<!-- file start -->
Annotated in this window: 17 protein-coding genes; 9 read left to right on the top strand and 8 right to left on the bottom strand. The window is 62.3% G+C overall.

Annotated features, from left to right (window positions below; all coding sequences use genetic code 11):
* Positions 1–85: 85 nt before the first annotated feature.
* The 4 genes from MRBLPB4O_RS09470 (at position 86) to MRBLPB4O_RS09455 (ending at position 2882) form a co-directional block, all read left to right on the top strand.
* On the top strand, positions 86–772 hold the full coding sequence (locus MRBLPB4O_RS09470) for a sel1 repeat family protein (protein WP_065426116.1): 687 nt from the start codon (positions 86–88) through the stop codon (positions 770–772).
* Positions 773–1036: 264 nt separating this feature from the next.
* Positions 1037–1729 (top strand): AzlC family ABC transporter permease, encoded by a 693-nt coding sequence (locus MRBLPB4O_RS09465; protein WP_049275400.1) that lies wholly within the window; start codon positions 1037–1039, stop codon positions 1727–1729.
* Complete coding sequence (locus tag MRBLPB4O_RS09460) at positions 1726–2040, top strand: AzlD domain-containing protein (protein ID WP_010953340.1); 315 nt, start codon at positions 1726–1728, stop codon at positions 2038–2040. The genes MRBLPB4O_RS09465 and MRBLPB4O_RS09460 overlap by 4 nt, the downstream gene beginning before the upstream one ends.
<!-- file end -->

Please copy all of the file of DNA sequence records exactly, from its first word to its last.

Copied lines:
Annotated in this window: 17 protein-coding genes; 9 read left to right on the top strand and 8 right to left on the bottom strand. The window is 62.3% G+C overall.

Annotated features, from left to right (window positions below; all coding sequences use genetic code 11):
* Positions 1–85: 85 nt before the first annotated feature.
* The 4 genes from MRBLPB4O_RS09470 (at position 86) to MRBLPB4O_RS09455 (ending at position 2882) form a co-directional block, all read left to right on the top strand.
* On the top strand, positions 86–772 hold the full coding sequence (locus MRBLPB4O_RS09470) for a sel1 repeat family protein (protein WP_065426116.1): 687 nt from the start codon (positions 86–88) through the stop codon (positions 770–772).
* Positions 773–1036: 264 nt separating this feature from the next.
* Positions 1037–1729 (top strand): AzlC family ABC transporter permease, encoded by a 693-nt coding sequence (locus MRBLPB4O_RS09465; protein WP_049275400.1) that lies wholly within the window; start codon positions 1037–1039, stop codon positions 1727–1729.
* Complete coding sequence (locus tag MRBLPB4O_RS09460) at positions 1726–2040, top strand: AzlD domain-containing protein (protein ID WP_010953340.1); 315 nt, start codon at positions 1726–1728, stop codon at positions 2038–2040. The genes MRBLPB4O_RS09465 and MRBLPB4O_RS09460 overlap by 4 nt, the downstream gene beginning before the upstream one ends.